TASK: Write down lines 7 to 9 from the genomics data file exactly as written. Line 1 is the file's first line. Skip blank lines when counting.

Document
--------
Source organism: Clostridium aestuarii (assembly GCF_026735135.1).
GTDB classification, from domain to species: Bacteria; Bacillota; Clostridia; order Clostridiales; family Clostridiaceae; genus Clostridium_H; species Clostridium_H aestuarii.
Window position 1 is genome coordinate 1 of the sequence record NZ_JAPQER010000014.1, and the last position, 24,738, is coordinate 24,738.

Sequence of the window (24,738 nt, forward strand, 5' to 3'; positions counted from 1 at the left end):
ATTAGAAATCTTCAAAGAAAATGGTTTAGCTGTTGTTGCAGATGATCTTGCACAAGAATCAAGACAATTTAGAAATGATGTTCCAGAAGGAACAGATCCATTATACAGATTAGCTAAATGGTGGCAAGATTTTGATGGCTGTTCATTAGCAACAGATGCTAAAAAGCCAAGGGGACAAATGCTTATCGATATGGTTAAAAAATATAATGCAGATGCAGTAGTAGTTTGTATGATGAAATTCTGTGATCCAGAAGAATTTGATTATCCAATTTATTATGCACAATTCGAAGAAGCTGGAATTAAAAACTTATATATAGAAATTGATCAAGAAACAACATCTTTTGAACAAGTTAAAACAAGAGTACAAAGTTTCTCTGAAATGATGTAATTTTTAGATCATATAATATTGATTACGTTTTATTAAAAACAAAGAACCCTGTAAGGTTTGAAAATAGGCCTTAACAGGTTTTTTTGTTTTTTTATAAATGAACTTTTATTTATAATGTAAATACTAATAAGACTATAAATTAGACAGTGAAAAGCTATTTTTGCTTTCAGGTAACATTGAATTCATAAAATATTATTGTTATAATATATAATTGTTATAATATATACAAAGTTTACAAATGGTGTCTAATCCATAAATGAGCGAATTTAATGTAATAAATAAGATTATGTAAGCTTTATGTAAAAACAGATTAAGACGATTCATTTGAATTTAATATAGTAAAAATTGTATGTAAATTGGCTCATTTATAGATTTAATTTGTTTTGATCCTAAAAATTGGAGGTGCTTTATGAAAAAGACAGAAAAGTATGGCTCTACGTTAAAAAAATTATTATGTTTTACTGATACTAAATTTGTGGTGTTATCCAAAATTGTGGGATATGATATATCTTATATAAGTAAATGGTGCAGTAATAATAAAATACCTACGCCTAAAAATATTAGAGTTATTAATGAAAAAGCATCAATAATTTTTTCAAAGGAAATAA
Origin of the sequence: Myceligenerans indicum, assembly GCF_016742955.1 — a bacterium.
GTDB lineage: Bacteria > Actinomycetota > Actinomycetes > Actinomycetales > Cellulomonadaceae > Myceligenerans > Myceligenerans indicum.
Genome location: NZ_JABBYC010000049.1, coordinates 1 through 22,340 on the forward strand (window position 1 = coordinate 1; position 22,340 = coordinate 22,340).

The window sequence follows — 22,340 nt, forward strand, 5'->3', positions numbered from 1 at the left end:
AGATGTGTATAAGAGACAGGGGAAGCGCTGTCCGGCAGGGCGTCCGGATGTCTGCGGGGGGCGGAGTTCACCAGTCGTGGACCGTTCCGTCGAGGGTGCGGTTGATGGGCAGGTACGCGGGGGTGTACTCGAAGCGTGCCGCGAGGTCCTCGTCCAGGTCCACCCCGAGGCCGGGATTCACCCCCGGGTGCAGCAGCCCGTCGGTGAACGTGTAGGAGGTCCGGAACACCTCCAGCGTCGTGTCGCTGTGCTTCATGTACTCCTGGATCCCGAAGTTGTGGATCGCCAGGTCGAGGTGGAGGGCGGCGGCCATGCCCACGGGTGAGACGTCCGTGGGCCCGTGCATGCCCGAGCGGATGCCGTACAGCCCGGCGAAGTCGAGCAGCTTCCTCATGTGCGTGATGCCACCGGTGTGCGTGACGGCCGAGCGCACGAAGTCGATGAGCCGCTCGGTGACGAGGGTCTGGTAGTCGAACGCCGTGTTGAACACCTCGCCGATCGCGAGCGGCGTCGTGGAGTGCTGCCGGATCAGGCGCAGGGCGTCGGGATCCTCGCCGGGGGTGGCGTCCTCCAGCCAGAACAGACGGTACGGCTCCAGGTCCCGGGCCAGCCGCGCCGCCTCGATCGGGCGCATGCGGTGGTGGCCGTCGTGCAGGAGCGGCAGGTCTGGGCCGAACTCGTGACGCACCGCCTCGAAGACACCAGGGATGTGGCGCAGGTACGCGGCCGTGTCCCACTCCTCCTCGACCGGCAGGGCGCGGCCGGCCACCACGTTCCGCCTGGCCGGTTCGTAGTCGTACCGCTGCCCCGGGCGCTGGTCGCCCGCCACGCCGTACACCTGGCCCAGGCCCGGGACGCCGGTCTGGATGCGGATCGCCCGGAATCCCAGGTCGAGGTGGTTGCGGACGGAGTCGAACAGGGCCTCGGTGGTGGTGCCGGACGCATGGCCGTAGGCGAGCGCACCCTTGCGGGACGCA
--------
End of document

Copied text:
GTDB lineage: Bacteria > Actinomycetota > Actinomycetes > Actinomycetales > Cellulomonadaceae > Myceligenerans > Myceligenerans indicum.
Genome location: NZ_JABBYC010000049.1, coordinates 1 through 22,340 on the forward strand (window position 1 = coordinate 1; position 22,340 = coordinate 22,340).

The window sequence follows — 22,340 nt, forward strand, 5'->3', positions numbered from 1 at the left end: